FISCHER, SAMUEL (1859–1934), German publisher, Fischer, who was born in Liptószentmiklós, Slovakia, went to Berlin in 1881 and began trading there as a bookseller. In 1886 he founded the Fischer Verlag, specializing in the publication of foreign naturalist literature and of as yet little-known German authors. From 1898 onward, the character of the publishing house was largely determined by Moritz *Heimann, who was later succeeded as literary adviser by the poet Oskar Loerke. Fischer lent enthusiastic support to the "Freie Buehne," which sought to revitalize the German theater, and in 1889 began publishing its mouthpiece, the monthly Die Neue Rundschau. Until the Nazi seizure of power in 1933 the Fischer Verlag was Germany's leading literary publishing house. Fischer himself encouraged successive generations of aspiring young authors and secured the rights to publication of books by an impressive array of major writers, including Thomas *Mann, Arthur *Schnitzler, Jacob *Wassermann, Hugo von *Hofmannsthal, and Sigmund *Freud. Loerke, a staunch anti-Nazi, tried vainly to save the company under Hitler, and courageously delivered Fischer's funeral oration in 1934. Two years later, however, the publishing house was forced to move to Vienna and from there it was subsequently transferred to Stockholm (1938) and then to New York (1940). Gottfried Bermann-Fischer, the founder's son-in-law, assumed control of the firm in 1934 and maintained its activity abroad. In 1972 Gottfried Bermann-Fischer and his wife Brigitte, the daughter of Samuel Fischer, resigned from the Board of the Fischer Verlag and retired from all publishing activities.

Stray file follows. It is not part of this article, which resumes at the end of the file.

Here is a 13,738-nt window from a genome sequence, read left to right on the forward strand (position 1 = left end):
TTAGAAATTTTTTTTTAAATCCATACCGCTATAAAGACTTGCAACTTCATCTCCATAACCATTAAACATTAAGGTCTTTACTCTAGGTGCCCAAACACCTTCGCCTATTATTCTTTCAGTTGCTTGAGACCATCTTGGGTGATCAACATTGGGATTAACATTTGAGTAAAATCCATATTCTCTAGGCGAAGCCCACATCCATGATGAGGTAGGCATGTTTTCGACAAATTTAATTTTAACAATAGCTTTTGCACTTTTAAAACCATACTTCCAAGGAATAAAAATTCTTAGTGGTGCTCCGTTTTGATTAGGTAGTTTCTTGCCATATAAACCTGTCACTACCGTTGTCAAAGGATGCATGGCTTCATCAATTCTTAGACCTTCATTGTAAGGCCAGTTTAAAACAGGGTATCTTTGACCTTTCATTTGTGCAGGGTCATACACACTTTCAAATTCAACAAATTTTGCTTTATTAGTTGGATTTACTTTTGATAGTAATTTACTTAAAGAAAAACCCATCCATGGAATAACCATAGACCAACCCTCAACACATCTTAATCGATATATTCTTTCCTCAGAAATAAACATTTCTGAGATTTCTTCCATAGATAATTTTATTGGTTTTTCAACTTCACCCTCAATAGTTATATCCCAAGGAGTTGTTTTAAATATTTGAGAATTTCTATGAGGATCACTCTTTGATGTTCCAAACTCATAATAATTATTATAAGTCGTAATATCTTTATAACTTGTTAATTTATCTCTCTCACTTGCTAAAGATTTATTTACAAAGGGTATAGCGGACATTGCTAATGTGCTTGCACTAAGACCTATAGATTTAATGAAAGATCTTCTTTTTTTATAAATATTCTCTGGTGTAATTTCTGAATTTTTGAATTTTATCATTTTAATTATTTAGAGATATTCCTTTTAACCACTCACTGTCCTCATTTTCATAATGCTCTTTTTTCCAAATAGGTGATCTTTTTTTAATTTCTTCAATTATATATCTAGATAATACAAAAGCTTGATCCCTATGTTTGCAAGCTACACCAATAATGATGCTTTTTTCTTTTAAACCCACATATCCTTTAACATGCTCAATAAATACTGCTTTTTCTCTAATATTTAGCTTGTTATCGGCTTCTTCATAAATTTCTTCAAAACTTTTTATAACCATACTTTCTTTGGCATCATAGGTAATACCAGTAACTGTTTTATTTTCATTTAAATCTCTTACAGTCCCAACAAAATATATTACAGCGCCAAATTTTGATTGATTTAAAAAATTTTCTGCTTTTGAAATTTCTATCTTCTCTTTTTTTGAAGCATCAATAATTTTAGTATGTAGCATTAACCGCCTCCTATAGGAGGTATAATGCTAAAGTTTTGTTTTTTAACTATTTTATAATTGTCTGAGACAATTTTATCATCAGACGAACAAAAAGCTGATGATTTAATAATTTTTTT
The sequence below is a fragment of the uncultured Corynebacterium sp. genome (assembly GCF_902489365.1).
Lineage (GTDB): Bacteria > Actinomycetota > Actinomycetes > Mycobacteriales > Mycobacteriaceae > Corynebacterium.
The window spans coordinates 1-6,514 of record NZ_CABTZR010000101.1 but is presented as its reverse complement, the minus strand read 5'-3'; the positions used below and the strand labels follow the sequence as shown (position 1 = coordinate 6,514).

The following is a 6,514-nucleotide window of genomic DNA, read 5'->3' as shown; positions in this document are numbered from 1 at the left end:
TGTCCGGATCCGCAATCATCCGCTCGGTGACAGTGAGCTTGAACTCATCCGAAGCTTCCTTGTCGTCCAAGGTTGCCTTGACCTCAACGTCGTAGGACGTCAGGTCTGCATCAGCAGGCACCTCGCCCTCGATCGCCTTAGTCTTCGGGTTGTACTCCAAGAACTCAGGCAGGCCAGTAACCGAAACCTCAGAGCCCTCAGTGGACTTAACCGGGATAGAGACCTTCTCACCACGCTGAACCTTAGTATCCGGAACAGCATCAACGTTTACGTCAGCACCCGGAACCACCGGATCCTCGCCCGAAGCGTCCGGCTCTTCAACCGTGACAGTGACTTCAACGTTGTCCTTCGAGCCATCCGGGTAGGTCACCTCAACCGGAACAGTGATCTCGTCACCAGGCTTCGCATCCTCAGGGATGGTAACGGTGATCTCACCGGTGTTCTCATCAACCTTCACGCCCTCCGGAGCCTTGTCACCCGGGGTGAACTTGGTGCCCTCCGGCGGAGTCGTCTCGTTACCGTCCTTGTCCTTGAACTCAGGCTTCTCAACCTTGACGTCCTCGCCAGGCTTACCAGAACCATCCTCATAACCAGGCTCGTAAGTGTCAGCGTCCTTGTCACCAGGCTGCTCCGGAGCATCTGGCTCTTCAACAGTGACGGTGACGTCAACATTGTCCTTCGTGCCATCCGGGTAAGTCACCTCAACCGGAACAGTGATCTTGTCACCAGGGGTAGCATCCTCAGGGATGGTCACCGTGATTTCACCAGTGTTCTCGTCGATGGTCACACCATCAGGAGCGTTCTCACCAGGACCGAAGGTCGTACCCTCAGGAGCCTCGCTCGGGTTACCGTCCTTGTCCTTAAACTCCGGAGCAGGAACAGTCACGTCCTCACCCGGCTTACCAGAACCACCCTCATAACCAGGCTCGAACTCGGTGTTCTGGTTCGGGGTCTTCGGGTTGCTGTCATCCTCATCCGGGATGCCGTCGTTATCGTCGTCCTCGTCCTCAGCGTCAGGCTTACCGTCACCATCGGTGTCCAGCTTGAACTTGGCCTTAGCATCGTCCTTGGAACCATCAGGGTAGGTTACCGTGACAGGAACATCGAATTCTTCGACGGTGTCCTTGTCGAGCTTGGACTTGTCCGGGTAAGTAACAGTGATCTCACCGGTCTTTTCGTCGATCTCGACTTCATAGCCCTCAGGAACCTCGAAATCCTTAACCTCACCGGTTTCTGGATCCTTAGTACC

In 1950 the Fischer Verlag resumed its publishing operations in Frankfurt. The well-known Fischer Buecherei, which specializes in paperback editions, was founded in 1952. S. Fischer und sein Verlag by Peter De Mendelssohn, giving a complete history of the publishing house, appeared in 1972.
G. Berman-Fischer, Der Fischer Verlag (1967).